SHANKAR: I remember at lots of lessons where instead of telling me, Maya, OK, clearly, you're unsatisfied with that phrase, here's what you should do to make it better, he would instead say, Maya, clearly, you're unsatisfied with that phrase. What do you think you should do in order to make that phrase better? Let's talk about it. Let me hear what your aspirations are for the arc of this musical phrase. What tools do you have at your disposal, either with your bow arm or your vibrato or your tone, in order to make it beautiful? And it's really frustrating. I mean, in the moment, you're thinking, OK, man, like, you're the expert here (laughter), you know?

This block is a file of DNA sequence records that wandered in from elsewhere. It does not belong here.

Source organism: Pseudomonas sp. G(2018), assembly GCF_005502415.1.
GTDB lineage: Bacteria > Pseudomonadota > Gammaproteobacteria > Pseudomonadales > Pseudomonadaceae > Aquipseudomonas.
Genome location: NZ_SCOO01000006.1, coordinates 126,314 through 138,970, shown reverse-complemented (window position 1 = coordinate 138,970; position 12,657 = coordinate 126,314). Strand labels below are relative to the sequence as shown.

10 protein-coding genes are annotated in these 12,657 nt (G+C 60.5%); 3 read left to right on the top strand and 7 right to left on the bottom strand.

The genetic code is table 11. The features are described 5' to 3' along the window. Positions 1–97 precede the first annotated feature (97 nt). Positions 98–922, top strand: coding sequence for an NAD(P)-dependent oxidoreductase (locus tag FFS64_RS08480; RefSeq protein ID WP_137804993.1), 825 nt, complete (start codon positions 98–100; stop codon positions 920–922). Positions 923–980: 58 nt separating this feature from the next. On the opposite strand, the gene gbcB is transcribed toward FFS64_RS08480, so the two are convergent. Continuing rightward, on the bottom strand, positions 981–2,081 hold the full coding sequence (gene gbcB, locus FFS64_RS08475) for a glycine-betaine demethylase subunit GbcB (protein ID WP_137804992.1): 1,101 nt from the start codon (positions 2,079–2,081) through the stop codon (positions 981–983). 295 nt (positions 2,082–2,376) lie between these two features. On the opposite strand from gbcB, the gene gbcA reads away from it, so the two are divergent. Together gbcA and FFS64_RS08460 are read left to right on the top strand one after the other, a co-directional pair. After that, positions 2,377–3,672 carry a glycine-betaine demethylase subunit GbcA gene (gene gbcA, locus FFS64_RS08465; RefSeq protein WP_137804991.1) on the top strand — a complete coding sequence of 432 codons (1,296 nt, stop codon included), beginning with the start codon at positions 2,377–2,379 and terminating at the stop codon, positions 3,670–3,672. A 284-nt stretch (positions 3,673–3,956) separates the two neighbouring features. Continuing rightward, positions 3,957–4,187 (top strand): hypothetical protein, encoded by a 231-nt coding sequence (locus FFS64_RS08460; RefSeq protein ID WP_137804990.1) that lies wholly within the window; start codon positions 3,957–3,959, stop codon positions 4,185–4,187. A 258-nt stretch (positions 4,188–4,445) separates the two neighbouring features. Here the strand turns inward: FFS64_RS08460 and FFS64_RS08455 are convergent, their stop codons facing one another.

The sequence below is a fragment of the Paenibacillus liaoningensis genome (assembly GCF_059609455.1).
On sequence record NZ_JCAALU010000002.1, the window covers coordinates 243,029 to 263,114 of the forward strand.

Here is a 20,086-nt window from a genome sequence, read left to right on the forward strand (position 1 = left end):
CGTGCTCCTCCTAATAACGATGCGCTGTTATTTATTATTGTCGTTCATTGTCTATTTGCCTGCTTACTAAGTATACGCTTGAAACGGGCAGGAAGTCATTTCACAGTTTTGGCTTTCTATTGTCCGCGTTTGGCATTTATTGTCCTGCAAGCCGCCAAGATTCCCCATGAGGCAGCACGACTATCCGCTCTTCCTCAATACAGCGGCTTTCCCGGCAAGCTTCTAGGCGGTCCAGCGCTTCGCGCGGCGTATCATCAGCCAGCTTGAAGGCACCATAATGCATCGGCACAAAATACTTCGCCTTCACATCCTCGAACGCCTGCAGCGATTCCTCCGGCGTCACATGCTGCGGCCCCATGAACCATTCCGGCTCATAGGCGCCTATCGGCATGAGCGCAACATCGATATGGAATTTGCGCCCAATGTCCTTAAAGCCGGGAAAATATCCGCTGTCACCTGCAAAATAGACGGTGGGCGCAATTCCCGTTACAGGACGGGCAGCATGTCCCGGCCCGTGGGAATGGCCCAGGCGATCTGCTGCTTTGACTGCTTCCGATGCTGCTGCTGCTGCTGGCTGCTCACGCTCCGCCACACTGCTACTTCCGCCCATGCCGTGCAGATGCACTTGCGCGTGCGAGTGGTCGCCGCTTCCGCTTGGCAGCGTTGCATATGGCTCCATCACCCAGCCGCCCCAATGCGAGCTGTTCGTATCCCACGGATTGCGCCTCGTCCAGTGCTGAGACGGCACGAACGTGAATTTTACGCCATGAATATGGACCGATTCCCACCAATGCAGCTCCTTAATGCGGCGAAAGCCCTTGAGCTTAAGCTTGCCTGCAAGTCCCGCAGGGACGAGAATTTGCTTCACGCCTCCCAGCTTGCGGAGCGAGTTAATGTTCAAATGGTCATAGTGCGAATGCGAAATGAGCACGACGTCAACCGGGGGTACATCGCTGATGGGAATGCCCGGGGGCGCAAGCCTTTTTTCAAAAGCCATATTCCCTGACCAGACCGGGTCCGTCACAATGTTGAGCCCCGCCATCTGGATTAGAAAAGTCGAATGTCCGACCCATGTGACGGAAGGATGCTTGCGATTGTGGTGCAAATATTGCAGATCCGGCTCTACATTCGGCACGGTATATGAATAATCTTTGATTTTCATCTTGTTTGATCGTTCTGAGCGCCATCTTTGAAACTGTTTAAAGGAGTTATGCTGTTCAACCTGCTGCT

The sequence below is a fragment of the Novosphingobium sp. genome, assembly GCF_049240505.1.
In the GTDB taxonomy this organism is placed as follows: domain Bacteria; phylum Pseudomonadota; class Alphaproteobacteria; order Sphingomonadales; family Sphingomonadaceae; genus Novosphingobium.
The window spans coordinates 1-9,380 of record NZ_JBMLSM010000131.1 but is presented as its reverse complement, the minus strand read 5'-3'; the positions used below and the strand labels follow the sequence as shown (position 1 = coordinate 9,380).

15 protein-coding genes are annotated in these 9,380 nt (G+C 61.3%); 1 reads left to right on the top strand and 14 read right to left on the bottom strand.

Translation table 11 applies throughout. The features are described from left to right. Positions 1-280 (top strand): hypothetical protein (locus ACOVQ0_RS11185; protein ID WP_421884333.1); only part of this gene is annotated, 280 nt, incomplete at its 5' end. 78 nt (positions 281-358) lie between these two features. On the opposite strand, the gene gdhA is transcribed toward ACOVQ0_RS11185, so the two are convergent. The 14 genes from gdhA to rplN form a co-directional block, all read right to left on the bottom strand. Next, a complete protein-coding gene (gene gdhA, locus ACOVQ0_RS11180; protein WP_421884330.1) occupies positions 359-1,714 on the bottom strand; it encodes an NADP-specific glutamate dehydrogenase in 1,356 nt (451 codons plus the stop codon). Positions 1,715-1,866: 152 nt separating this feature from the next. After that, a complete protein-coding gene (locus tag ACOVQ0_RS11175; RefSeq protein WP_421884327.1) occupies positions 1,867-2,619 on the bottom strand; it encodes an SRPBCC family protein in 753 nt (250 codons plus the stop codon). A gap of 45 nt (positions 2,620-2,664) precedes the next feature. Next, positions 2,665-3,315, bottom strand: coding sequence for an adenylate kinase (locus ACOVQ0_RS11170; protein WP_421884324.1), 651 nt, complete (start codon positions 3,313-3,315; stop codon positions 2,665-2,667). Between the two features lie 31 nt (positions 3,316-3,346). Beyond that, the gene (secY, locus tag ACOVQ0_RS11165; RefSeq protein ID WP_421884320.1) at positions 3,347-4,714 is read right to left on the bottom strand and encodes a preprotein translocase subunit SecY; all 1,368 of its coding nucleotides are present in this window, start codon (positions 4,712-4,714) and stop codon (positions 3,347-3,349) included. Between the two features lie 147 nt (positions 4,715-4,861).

VEDANTAM: Just tell me what to do.

SHANKAR: Can please just tell me what to do, and make this easier for both of us?

PERLMAN: So the more you learn to think for yourself and to try and solve problems on your own, the better it is for you for the future.

VEDANTAM: It was all going so well. When Maya was 15, she was practicing at a program run by Itzhak Perlman.

SHANKAR: And I was playing a passage from a very challenging Paganini caprice. And I simply overstretched my finger on one note. And I felt a - kind of a popping. And so I overstretched the tendon. And it didn't really heal as expected.

VEDANTAM: And so how did you spend the next months? What did you do?

SHANKAR: Well, Mr. Perlman was such a gem. Because I'd injured my left hand, he continued to teach me violin just with my bow arm. So for over a year, I went to him. And we just worked on perfecting my bow arm. And I would just play open strings in every lesson. And he would teach me about how to produce a beautiful sound.